The second installment in the "Divergent" movie series, which is titled "Insurgent" and is based off the book of the same name by writer Veronica Roth, topped the box office this past weekend, coming in first over the Sean Penn action movie "The Gunman" and "Cinderella," Disney's live-action adaptation of their cartoon version of the story.
The opening-weekend gross of "Insurgent" is just about the same as 2014's "Divergent," according to the Associated Press. "Divergent" debuted with $54.6 million domestically and "Insurgent" bowed with $54 million. According to the AP, some industry observers thought "Insurgent" might gross more than the first film in its first weekend, but it did not.
Coming in at number one, "Insurgent" is far from a box office failure. But "The Hunger Games: Mockingjay – Part 1," which came out this past November, did less well on its opening weekend than both the first movie in the series, "The Hunger Games" and "The Hunger Games: Catching Fire," with "Mockingjay" grossing $123 million to the more than $152 million of "Hunger Games" and the more than $158 million of "Fire," according to Variety. Meanwhile, this August's movie "The Giver," which was based on the dystopian book of the same name, was considered a box office disappointment, opening with more than $12 million domestically, according to the website Buzzfeed. "The Maze Runner," which was based on a book of the same name by James Dashner, came out this fall and was considered a box office success, so is currently an exception.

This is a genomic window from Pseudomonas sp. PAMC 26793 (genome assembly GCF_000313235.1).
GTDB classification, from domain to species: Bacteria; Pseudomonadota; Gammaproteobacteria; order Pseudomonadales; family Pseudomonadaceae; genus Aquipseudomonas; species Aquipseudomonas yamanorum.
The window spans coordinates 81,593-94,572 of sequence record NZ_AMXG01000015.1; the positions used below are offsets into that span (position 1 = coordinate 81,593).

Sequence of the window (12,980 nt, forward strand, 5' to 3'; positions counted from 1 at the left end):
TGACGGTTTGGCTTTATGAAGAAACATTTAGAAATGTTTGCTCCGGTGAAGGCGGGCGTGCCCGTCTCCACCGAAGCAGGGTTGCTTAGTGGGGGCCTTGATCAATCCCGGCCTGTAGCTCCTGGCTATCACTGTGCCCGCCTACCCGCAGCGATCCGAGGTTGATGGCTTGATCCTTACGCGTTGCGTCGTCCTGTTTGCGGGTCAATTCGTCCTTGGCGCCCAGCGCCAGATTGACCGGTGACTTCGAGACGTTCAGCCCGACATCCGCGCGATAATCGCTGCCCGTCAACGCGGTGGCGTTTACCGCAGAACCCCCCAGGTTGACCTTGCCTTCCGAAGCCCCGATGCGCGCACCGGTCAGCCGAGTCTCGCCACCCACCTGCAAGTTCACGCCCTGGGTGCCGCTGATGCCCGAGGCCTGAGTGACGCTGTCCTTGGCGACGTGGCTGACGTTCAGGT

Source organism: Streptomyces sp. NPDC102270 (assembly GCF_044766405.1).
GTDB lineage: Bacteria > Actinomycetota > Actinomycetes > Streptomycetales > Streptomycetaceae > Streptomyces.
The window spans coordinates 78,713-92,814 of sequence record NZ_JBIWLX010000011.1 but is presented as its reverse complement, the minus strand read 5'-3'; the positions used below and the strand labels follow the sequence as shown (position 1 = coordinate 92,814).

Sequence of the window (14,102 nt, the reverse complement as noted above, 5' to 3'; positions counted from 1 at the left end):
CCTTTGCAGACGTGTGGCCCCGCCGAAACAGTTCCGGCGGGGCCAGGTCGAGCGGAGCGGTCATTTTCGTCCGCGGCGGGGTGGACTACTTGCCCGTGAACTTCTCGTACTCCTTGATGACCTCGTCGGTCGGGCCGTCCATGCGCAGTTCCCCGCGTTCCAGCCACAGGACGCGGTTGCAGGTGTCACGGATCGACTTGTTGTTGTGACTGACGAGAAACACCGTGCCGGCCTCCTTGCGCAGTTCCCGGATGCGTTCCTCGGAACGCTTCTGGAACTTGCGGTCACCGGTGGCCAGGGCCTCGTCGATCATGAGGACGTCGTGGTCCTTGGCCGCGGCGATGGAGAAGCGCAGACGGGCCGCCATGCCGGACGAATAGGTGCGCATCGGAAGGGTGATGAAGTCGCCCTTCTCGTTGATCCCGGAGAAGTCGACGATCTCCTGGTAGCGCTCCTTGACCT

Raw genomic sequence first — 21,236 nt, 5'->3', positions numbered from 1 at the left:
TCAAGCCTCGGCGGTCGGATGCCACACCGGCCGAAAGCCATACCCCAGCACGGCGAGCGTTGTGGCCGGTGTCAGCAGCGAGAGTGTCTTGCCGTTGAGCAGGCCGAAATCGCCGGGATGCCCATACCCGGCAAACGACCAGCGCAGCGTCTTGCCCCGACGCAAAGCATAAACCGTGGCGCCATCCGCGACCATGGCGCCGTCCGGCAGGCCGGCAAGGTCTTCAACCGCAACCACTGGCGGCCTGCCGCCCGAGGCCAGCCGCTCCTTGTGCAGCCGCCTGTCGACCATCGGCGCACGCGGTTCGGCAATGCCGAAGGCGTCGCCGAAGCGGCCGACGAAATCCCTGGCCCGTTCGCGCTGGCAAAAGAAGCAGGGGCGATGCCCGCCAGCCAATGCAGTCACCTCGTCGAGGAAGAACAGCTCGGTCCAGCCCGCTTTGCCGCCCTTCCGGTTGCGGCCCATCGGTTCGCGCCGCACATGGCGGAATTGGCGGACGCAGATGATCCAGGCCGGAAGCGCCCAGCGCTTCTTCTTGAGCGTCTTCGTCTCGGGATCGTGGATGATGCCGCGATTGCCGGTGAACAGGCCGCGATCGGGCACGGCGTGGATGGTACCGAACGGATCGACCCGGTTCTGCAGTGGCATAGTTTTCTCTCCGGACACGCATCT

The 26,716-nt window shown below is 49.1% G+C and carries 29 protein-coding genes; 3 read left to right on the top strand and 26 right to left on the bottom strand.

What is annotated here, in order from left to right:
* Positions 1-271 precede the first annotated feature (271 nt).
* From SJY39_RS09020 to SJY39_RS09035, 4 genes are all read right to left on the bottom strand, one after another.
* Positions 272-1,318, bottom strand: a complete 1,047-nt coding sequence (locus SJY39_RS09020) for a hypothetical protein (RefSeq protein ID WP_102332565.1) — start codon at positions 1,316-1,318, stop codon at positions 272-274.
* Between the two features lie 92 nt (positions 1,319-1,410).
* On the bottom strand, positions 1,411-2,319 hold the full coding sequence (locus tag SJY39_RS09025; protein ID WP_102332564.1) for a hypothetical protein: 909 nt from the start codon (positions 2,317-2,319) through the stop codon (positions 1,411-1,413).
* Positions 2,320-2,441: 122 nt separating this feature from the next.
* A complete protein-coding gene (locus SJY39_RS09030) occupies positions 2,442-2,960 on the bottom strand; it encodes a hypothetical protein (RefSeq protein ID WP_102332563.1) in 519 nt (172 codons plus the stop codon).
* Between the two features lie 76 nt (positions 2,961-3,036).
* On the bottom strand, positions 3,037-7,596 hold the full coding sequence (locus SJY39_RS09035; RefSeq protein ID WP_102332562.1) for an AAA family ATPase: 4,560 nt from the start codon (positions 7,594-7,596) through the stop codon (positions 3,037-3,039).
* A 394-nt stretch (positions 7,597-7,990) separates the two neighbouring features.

But as for "Insurgent," it hasn't been well-reviewed – it currently holds a score of 42 out of 100 on the review aggregator website Metacritic – and some reviewers for "Insurgent" said that the dystopian setting is getting old. "The films, including the new 'Insurgent,' do so little to stray from well-worn YA paths," Associated Press writer Jake Coyle wrote of the series, while Rolling Stone critic Peter Travers found that the movie series "never loses the stale odor of also-ran" and Alonso Duralde of TheWrap called the new movie "overly familiar... not much makes this film stand out from its many competitors."
Some called the dystopian trend over in YA books themselves long ago – literary agent Barry Goldstein called the trend "dead" for books in a 2013 Monitor interview. Time will tell whether movies like "Maze" can keep it going or whether it's true at movie theaters, too.